While Dominguez said he is still finalizing his contract terms with Ball, Baldwin confirmed that he has signed with the team for 2009. Dominguez said the length of his proposed contract is for one year, but that he is more than happy with that in this current contract climate. "It is just a one year contract. If he wants to sign me two years I would sign it, but it's just one year now."

    "The situation right now is really bad," said Dominguez about the tight job market in the USA."Teams [are] going from pro to amateur, some teams going under, it's really a bad time to find a team. I am very lucky that Michael is interested in me. I didn't know if I was going to keep racing or not. I really don't know what is going to happen with my other teammates, everyone is looking very desperate. And it's not only here, it's all over."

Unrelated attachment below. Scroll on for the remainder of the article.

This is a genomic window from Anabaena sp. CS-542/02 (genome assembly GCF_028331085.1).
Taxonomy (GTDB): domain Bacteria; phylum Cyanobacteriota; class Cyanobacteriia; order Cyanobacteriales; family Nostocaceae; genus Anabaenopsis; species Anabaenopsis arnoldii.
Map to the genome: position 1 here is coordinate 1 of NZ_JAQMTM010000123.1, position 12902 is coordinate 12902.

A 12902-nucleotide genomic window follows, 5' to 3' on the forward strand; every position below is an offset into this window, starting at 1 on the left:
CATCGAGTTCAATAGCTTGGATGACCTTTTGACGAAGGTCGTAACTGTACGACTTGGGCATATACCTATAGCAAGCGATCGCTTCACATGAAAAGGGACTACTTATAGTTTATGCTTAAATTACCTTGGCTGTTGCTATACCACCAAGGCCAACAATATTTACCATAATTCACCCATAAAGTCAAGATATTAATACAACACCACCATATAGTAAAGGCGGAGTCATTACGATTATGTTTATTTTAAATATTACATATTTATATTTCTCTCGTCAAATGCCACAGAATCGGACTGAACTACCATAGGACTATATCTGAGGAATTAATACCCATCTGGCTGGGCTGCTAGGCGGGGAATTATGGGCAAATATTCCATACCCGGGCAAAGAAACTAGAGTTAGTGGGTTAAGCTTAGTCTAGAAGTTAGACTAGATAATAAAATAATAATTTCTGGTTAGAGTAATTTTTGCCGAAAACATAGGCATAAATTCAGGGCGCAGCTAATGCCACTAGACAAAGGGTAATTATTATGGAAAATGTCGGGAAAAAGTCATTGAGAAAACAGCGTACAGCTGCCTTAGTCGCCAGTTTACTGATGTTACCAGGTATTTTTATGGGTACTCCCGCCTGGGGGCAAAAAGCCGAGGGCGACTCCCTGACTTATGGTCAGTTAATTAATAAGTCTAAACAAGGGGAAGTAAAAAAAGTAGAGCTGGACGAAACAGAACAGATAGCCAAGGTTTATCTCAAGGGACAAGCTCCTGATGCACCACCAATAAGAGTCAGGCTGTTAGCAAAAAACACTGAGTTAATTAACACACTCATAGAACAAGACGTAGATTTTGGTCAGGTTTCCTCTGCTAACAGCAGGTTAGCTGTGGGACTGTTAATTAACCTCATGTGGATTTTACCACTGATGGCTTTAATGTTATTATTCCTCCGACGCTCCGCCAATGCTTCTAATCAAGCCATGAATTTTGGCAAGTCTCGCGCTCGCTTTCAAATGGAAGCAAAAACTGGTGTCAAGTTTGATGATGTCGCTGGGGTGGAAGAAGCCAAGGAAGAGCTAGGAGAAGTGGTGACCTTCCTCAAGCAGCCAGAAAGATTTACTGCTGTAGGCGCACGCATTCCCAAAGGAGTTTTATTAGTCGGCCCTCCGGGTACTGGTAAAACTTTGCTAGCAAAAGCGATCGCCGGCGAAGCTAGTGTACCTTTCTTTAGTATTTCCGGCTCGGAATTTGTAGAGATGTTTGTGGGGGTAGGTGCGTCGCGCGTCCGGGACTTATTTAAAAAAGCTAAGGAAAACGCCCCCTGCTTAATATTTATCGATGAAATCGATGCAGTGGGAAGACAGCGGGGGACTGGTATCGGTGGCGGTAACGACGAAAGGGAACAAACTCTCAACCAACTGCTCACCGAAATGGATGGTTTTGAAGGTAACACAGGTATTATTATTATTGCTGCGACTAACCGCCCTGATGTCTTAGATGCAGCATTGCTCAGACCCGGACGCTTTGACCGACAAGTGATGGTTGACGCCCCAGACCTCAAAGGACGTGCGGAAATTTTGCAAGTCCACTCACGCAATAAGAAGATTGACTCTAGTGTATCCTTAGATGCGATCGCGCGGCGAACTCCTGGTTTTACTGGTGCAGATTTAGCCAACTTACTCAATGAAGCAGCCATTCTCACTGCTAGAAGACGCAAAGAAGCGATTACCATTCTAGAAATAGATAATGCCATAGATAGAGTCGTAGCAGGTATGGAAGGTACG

Toyota-United's manager Sean Tucker released the team's riders from their contracts in late August to find new jobs, and has been...

  • Ullrich manager denies Rock Racing rumours

    Article published:
    November 08, 2008, 0:00 GMT
    By:
    Susan Westemeyer

    By Susan Westemeyer Jan Ullrich is not negotiating with Team Rock Racing, according to his manager...

    By Susan Westemeyer

    Jan Ullrich is not negotiating with Team Rock Racing, according to his manager Wolfgang Strohband, who Friday denied rumours which appeared in the Belgian press.

    Ullrich was in Las Vegas at the auto convention for his sponsor Terra-S, and Rock Racing manager Michael Ball arranged a meeting with him "because he is a big fan", Strohband told Cyclingnews. "The two got together and chatted about cycling, but there were no negotiations," he clarified.

    Ullrich was the first German to win the Tour de France, in 1997. He rode for Team Telekom from 1995 – 2002, and Team Coast (later Bianchi) in 2003 before returning to T-Mobile in 2004. The team suspended him before the start of the Tour de France 2006 after he was named in Operación Puerto, and the German rider announced his retirement from the sport in February 2007.